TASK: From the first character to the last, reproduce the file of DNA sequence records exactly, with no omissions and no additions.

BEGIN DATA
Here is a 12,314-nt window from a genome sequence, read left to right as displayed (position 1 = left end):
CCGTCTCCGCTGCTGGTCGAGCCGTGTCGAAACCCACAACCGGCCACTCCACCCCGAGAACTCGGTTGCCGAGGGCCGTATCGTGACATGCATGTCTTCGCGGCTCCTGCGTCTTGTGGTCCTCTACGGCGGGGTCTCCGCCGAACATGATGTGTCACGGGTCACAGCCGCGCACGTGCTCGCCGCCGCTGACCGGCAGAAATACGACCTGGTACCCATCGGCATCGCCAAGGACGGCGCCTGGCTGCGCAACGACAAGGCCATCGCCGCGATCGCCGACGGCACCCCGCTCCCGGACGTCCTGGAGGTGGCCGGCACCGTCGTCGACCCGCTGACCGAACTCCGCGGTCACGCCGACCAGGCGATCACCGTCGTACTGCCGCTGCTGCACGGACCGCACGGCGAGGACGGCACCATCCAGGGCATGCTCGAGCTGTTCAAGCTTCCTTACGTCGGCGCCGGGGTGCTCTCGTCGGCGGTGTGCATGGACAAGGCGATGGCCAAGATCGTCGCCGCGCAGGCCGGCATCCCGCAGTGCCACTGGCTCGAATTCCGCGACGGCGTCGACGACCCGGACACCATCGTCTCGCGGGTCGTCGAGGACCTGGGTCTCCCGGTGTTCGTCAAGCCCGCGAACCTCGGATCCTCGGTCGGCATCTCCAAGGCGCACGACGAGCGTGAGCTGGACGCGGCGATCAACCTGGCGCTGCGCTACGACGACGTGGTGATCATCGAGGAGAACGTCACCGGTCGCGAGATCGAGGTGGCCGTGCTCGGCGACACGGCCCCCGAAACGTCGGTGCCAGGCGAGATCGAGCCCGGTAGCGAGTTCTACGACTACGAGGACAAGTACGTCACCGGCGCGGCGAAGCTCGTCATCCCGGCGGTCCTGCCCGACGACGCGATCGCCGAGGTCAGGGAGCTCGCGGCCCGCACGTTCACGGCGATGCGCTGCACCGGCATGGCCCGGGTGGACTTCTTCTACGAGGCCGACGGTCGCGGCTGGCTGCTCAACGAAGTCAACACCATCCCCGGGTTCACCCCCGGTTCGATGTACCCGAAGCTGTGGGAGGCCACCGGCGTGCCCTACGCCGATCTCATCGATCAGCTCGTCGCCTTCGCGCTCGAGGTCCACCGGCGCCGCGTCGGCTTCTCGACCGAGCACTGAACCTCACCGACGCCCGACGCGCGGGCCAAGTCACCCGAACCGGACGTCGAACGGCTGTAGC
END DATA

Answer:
Here is a 12,314-nt window from a genome sequence, read left to right as displayed (position 1 = left end):
CCGTCTCCGCTGCTGGTCGAGCCGTGTCGAAACCCACAACCGGCCACTCCACCCCGAGAACTCGGTTGCCGAGGGCCGTATCGTGACATGCATGTCTTCGCGGCTCCTGCGTCTTGTGGTCCTCTACGGCGGGGTCTCCGCCGAACATGATGTGTCACGGGTCACAGCCGCGCACGTGCTCGCCGCCGCTGACCGGCAGAAATACGACCTGGTACCCATCGGCATCGCCAAGGACGGCGCCTGGCTGCGCAACGACAAGGCCATCGCCGCGATCGCCGACGGCACCCCGCTCCCGGACGTCCTGGAGGTGGCCGGCACCGTCGTCGACCCGCTGACCGAACTCCGCGGTCACGCCGACCAGGCGATCACCGTCGTACTGCCGCTGCTGCACGGACCGCACGGCGAGGACGGCACCATCCAGGGCATGCTCGAGCTGTTCAAGCTTCCTTACGTCGGCGCCGGGGTGCTCTCGTCGGCGGTGTGCATGGACAAGGCGATGGCCAAGATCGTCGCCGCGCAGGCCGGCATCCCGCAGTGCCACTGGCTCGAATTCCGCGACGGCGTCGACGACCCGGACACCATCGTCTCGCGGGTCGTCGAGGACCTGGGTCTCCCGGTGTTCGTCAAGCCCGCGAACCTCGGATCCTCGGTCGGCATCTCCAAGGCGCACGACGAGCGTGAGCTGGACGCGGCGATCAACCTGGCGCTGCGCTACGACGACGTGGTGATCATCGAGGAGAACGTCACCGGTCGCGAGATCGAGGTGGCCGTGCTCGGCGACACGGCCCCCGAAACGTCGGTGCCAGGCGAGATCGAGCCCGGTAGCGAGTTCTACGACTACGAGGACAAGTACGTCACCGGCGCGGCGAAGCTCGTCATCCCGGCGGTCCTGCCCGACGACGCGATCGCCGAGGTCAGGGAGCTCGCGGCCCGCACGTTCACGGCGATGCGCTGCACCGGCATGGCCCGGGTGGACTTCTTCTACGAGGCCGACGGTCGCGGCTGGCTGCTCAACGAAGTCAACACCATCCCCGGGTTCACCCCCGGTTCGATGTACCCGAAGCTGTGGGAGGCCACCGGCGTGCCCTACGCCGATCTCATCGATCAGCTCGTCGCCTTCGCGCTCGAGGTCCACCGGCGCCGCGTCGGCTTCTCGACCGAGCACTGAACCTCACCGACGCCCGACGCGCGGGCCAAGTCACCCGAACCGGACGTCGAACGGCTGTAGC